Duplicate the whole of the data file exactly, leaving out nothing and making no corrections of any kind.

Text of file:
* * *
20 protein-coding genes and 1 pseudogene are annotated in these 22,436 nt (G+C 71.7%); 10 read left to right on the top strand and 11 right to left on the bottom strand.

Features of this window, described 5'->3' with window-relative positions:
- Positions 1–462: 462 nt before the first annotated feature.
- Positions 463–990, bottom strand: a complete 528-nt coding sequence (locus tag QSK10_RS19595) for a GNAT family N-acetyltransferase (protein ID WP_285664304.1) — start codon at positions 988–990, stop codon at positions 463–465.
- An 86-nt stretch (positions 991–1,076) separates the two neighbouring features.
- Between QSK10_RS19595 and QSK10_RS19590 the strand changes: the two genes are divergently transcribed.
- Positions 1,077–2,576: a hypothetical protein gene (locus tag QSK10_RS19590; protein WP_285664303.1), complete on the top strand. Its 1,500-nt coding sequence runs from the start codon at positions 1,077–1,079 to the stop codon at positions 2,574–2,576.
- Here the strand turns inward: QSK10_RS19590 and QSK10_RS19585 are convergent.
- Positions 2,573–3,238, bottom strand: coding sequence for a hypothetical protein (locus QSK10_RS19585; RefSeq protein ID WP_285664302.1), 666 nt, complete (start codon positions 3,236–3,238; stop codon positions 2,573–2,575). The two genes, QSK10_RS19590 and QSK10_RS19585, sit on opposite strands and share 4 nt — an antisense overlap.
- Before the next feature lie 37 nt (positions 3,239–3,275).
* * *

20 protein-coding genes and 1 pseudogene are annotated in these 22,436 nt (G+C 71.7%); 10 read left to right on the top strand and 11 right to left on the bottom strand.

Features of this window, described 5'->3' with window-relative positions:
- Positions 1–462: 462 nt before the first annotated feature.
- Positions 463–990, bottom strand: a complete 528-nt coding sequence (locus tag QSK10_RS19595) for a GNAT family N-acetyltransferase (protein ID WP_285664304.1) — start codon at positions 988–990, stop codon at positions 463–465.
- An 86-nt stretch (positions 991–1,076) separates the two neighbouring features.
- Between QSK10_RS19595 and QSK10_RS19590 the strand changes: the two genes are divergently transcribed.
- Positions 1,077–2,576: a hypothetical protein gene (locus tag QSK10_RS19590; protein WP_285664303.1), complete on the top strand. Its 1,500-nt coding sequence runs from the start codon at positions 1,077–1,079 to the stop codon at positions 2,574–2,576.
- Here the strand turns inward: QSK10_RS19590 and QSK10_RS19585 are convergent.
- Positions 2,573–3,238, bottom strand: coding sequence for a hypothetical protein (locus QSK10_RS19585; RefSeq protein ID WP_285664302.1), 666 nt, complete (start codon positions 3,236–3,238; stop codon positions 2,573–2,575). The two genes, QSK10_RS19590 and QSK10_RS19585, sit on opposite strands and share 4 nt — an antisense overlap.
- Before the next feature lie 37 nt (positions 3,239–3,275).